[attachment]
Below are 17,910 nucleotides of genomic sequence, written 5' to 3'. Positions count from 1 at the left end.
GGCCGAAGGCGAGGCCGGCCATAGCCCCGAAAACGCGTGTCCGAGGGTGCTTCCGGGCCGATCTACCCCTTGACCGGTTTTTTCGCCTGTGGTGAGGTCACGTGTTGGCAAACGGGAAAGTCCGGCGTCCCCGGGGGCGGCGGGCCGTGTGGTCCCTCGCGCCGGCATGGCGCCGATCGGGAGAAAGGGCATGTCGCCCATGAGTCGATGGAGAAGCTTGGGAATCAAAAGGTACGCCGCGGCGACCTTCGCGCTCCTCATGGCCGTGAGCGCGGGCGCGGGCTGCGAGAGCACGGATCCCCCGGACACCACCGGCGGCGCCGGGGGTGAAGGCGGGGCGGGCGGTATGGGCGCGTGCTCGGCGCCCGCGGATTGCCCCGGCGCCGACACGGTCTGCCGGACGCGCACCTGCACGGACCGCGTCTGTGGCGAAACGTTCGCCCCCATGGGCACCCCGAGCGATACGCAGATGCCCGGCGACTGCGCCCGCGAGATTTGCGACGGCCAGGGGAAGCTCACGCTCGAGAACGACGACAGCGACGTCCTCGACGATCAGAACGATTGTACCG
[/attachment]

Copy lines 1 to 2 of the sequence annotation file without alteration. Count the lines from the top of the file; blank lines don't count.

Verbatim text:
Below are 17,910 nucleotides of genomic sequence, written 5' to 3'. Positions count from 1 at the left end.
GGCCGAAGGCGAGGCCGGCCATAGCCCCGAAAACGCGTGTCCGAGGGTGCTTCCGGGCCGATCTACCCCTTGACCGGTTTTTTCGCCTGTGGTGAGGTCACGTGTTGGCAAACGGGAAAGTCCGGCGTCCCCGGGGGCGGCGGGCCGTGTGGTCCCTCGCGCCGGCATGGCGCCGATCGGGAGAAAGGGCATGTCGCCCATGAGTCGATGGAGAAGCTTGGGAATCAAAAGGTACGCCGCGGCGACCTTCGCGCTCCTCATGGCCGTGAGCGCGGGCGCGGGCTGCGAGAGCACGGATCCCCCGGACACCACCGGCGGCGCCGGGGGTGAAGGCGGGGCGGGCGGTATGGGCGCGTGCTCGGCGCCCGCGGATTGCCCCGGCGCCGACACGGTCTGCCGGACGCGCACCTGCACGGACCGCGTCTGTGGCGAAACGTTCGCCCCCATGGGCACCCCGAGCGATACGCAGATGCCCGGCGACTGCGCCCGCGAGATTTGCGACGGCCAGGGGAAGCTCACGCTCGAGAACGACGACAGCGACGTCCTCGACGATCAGAACGATTGTACCG